Bear Bryant Big Data Genius

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Updated: December 10, 2013
The Genius of Bear Bryant

Bear Bryant was a legendary hall of fame coach. However,many people don’t know that he can also be argued as one of football’s first”Big Data” analysts. To many of our readers, this might be your first experience with Big Data in football and we figured we would let coach Bryant give you a brief overview of the subject.



What is “Big Data”

Big Data is the processing and analysis of very large volumes of data. Unlike traditional analysis, “Big Data” tries to find the connections between what may have historically seemed to be unrelated data points. At :10 when coach Bryant talks about “maximum ability”, he is metaphorically talking about a wide rangeof variables that culminate into a score of ability between 1-100. While he may be talking about ability as a score, he is actually offering an example of Big Data’s potential. While he may still be concerned with touchdowns,vertical jumps or other specific factors, in this case he offers insight into previouslyimmeasurable things may be quantified and converted to a numerical weight.

Gaining insights through data

Just as coach Bryant was objectively quantifying his players, Big Data allows coaches to gain a much clearer perspective on the overall ability of a player. Coaches intuitively rank and scout players based on a predetermined list of characteristics they have seen in successful players throughout the years. The problem is that this “with my own eyes”approach doesn’t scale. However, creating a meaningful and effective way to communicate the overall “optimal ability scale” would allow coaching staffs to process a much greater pool of candidates. Using objective measuresto quantify any aspect of a football player is the first step in creating aneffective talent identification strategy.

What is the Athletic Standard Index (ASI)?

The ASI is a data point which brings coaches one step closer to objectively quantifying athleticism. The ASI gives any agent, coach or scoutthe ability to get a global, standardized ranking of a player’s athleticism. At every level the sport of football, forexample, is getting faster and faster and the athletic demands are gettinggreater and greater. With most high school players scoring between 600-800 on the ASI scale, Division III players score between 800-1000, Division I athletes around 1500 and NFL players average a jaw dropping 1700. It’s no wonder so few make it to the top. The fact is that all NFL players are exceptional athletes compared to the normal population and it’s easy to forget what normal is:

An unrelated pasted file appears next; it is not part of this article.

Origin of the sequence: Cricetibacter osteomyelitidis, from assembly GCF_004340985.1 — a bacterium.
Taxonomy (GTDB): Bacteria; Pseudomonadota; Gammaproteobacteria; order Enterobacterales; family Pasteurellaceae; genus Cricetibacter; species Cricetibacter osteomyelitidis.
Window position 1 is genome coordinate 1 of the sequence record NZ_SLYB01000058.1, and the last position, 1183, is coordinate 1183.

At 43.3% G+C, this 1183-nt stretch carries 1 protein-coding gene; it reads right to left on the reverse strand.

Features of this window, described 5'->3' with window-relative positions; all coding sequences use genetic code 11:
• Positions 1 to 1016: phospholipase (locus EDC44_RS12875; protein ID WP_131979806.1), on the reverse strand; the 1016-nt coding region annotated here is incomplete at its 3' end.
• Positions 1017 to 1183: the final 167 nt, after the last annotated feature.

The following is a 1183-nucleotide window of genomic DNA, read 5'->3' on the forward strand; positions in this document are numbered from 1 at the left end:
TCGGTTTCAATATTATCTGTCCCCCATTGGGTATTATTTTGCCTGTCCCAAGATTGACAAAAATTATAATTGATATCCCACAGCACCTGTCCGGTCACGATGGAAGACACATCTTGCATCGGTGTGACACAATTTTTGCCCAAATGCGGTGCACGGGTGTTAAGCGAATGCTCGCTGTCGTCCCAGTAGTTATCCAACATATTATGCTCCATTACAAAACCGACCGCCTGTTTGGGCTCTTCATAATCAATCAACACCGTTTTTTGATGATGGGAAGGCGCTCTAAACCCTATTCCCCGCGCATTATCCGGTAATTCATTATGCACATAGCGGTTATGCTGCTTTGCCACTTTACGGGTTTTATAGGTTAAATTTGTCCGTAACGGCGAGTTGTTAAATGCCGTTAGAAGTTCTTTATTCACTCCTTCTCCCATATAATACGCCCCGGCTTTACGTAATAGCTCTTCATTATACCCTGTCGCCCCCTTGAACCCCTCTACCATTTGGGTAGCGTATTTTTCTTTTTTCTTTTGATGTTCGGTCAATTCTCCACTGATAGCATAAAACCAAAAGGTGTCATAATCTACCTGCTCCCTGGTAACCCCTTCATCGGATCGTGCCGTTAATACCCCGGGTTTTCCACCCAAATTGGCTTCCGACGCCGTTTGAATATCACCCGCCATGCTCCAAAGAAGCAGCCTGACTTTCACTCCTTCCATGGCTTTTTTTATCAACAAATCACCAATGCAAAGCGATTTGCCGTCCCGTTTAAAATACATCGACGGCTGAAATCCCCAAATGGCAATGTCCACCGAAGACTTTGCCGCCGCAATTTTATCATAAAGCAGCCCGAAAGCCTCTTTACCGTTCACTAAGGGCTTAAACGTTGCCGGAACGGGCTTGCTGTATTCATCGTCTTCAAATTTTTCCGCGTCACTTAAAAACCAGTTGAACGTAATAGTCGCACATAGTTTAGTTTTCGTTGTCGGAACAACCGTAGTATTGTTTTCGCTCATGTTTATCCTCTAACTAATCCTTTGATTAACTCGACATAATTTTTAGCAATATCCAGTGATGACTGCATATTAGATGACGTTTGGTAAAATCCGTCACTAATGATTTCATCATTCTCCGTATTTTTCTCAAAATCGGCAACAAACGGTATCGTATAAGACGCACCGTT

Calvin Johnson (Not Normal)

(6’5,239lb, 42.5inch vertical – is not normal)

What does Big Datamean for you?

By quantifying and combining large amounts of player data, coaches and agents can effectively cut through the noise and identify easy opportunities to capture quality prospects. With the NFL injury rate out of control, the ability to effectivelyidentify the hidden gems in the college ranks could be a modern gold rush. At the date of this posting there have been274 players on IR or PUP list or roughly 16% of the league has been injuredbeyond repair for the remainder of the season (1). This is Roger Goodel’s worst nightmare and agents dream. This season has just initiated the greatest demandfor NFL talent the sport has ever seen. Using data to leverage this situationcould yield huge dividends for those that identify usable talent.

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It’s all about the data.

1. http://www.cbssports.com/nfl/injuries/pup - 12/16/2013 Injury Report

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